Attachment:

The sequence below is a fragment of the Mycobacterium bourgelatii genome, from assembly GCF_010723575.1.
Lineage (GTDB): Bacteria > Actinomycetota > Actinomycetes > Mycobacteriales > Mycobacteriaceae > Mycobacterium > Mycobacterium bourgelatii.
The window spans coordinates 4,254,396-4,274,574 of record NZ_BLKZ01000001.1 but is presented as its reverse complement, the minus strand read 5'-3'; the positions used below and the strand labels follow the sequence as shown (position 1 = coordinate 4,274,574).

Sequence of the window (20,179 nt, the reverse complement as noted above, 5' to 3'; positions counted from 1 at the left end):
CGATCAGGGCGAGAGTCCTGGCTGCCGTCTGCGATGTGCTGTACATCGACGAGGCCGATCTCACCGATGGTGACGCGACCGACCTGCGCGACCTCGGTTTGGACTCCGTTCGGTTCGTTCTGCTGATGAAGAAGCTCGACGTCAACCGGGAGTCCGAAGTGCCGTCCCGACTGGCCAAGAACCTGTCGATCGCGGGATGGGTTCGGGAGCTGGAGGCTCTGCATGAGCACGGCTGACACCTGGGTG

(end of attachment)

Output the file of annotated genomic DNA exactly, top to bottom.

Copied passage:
The sequence below is a fragment of the Mycobacterium bourgelatii genome, from assembly GCF_010723575.1.
Lineage (GTDB): Bacteria > Actinomycetota > Actinomycetes > Mycobacteriales > Mycobacteriaceae > Mycobacterium > Mycobacterium bourgelatii.
The window spans coordinates 4,254,396-4,274,574 of record NZ_BLKZ01000001.1 but is presented as its reverse complement, the minus strand read 5'-3'; the positions used below and the strand labels follow the sequence as shown (position 1 = coordinate 4,274,574).

Sequence of the window (20,179 nt, the reverse complement as noted above, 5' to 3'; positions counted from 1 at the left end):
CGATCAGGGCGAGAGTCCTGGCTGCCGTCTGCGATGTGCTGTACATCGACGAGGCCGATCTCACCGATGGTGACGCGACCGACCTGCGCGACCTCGGTTTGGACTCCGTTCGGTTCGTTCTGCTGATGAAGAAGCTCGACGTCAACCGGGAGTCCGAAGTGCCGTCCCGACTGGCCAAGAACCTGTCGATCGCGGGATGGGTTCGGGAGCTGGAGGCTCTGCATGAGCACGGCTGACACCTGGGTG